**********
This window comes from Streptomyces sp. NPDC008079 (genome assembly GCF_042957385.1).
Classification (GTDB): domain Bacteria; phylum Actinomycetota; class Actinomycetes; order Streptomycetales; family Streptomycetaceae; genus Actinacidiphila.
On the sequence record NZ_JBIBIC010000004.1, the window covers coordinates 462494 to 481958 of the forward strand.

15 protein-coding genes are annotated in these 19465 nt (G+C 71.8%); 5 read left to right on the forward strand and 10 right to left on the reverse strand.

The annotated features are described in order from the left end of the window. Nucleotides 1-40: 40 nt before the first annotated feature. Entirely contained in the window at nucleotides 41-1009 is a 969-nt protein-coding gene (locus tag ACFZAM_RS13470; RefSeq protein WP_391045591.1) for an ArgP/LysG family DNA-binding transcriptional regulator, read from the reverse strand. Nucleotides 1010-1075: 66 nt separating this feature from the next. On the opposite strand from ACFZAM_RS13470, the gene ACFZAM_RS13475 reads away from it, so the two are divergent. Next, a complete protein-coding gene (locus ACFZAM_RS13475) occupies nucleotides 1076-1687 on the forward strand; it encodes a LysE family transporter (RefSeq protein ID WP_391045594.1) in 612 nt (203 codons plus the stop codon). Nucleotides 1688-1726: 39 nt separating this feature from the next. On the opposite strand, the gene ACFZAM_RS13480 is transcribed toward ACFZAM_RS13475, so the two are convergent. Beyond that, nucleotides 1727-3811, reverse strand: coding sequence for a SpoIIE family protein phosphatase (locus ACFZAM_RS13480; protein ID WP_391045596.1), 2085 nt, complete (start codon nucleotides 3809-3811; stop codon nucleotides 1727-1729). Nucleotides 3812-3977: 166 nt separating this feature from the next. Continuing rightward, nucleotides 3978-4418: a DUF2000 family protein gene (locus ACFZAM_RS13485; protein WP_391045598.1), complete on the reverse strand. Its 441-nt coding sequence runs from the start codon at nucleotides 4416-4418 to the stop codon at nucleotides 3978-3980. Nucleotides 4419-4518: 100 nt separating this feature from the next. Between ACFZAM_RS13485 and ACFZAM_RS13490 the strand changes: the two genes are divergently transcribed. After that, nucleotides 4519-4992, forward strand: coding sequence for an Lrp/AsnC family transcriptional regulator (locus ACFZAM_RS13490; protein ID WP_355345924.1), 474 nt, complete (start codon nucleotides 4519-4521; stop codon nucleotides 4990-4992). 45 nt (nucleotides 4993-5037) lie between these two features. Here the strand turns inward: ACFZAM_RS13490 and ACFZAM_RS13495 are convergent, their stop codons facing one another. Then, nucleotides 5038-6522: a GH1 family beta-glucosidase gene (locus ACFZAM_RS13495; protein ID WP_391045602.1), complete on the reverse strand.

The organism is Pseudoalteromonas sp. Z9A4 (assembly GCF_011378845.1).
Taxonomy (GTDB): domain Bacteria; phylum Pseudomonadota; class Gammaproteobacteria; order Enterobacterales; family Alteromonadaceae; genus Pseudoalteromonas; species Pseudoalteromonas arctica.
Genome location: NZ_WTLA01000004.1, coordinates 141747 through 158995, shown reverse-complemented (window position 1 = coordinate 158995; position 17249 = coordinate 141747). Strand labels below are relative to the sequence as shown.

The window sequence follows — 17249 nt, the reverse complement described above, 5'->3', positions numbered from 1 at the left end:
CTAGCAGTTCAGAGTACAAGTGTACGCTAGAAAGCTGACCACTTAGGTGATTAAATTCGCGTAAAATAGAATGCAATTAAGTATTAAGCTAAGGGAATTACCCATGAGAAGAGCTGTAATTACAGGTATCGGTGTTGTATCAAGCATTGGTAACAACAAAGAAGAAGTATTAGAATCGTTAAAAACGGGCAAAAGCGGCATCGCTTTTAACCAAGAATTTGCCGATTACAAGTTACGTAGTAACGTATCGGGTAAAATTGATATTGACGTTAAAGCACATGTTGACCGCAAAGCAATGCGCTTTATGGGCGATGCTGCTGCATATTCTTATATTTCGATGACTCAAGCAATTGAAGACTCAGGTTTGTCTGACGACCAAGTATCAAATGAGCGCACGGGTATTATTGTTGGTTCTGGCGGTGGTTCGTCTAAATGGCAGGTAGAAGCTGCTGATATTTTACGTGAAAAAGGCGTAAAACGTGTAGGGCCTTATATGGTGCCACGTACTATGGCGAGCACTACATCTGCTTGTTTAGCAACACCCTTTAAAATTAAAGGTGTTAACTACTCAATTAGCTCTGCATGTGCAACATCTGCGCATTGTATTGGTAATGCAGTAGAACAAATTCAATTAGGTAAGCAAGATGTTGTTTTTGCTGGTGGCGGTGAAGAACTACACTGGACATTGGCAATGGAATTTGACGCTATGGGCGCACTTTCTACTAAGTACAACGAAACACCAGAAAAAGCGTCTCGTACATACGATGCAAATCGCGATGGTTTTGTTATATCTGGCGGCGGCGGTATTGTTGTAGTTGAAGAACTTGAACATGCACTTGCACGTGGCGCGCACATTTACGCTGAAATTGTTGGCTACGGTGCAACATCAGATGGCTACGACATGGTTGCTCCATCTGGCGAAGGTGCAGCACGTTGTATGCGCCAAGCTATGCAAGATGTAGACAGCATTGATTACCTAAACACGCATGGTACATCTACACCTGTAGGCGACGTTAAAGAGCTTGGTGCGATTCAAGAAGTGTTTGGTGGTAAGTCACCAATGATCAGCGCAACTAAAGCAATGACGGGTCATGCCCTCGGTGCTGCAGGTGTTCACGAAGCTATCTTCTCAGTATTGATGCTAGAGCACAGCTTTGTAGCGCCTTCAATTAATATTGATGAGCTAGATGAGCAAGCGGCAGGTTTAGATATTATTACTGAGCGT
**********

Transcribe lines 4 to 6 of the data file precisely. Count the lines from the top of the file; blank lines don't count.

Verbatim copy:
15 protein-coding genes are annotated in these 19465 nt (G+C 71.8%); 5 read left to right on the forward strand and 10 right to left on the reverse strand.

The annotated features are described in order from the left end of the window. Nucleotides 1-40: 40 nt before the first annotated feature. Entirely contained in the window at nucleotides 41-1009 is a 969-nt protein-coding gene (locus tag ACFZAM_RS13470; RefSeq protein WP_391045591.1) for an ArgP/LysG family DNA-binding transcriptional regulator, read from the reverse strand. Nucleotides 1010-1075: 66 nt separating this feature from the next. On the opposite strand from ACFZAM_RS13470, the gene ACFZAM_RS13475 reads away from it, so the two are divergent. Next, a complete protein-coding gene (locus ACFZAM_RS13475) occupies nucleotides 1076-1687 on the forward strand; it encodes a LysE family transporter (RefSeq protein ID WP_391045594.1) in 612 nt (203 codons plus the stop codon). Nucleotides 1688-1726: 39 nt separating this feature from the next. On the opposite strand, the gene ACFZAM_RS13480 is transcribed toward ACFZAM_RS13475, so the two are convergent. Beyond that, nucleotides 1727-3811, reverse strand: coding sequence for a SpoIIE family protein phosphatase (locus ACFZAM_RS13480; protein ID WP_391045596.1), 2085 nt, complete (start codon nucleotides 3809-3811; stop codon nucleotides 1727-1729). Nucleotides 3812-3977: 166 nt separating this feature from the next. Continuing rightward, nucleotides 3978-4418: a DUF2000 family protein gene (locus ACFZAM_RS13485; protein WP_391045598.1), complete on the reverse strand. Its 441-nt coding sequence runs from the start codon at nucleotides 4416-4418 to the stop codon at nucleotides 3978-3980. Nucleotides 4419-4518: 100 nt separating this feature from the next. Between ACFZAM_RS13485 and ACFZAM_RS13490 the strand changes: the two genes are divergently transcribed. After that, nucleotides 4519-4992, forward strand: coding sequence for an Lrp/AsnC family transcriptional regulator (locus ACFZAM_RS13490; protein ID WP_355345924.1), 474 nt, complete (start codon nucleotides 4519-4521; stop codon nucleotides 4990-4992). 45 nt (nucleotides 4993-5037) lie between these two features. Here the strand turns inward: ACFZAM_RS13490 and ACFZAM_RS13495 are convergent, their stop codons facing one another. Then, nucleotides 5038-6522: a GH1 family beta-glucosidase gene (locus ACFZAM_RS13495; protein ID WP_391045602.1), complete on the reverse strand.

The organism is Pseudoalteromonas sp. Z9A4 (assembly GCF_011378845.1).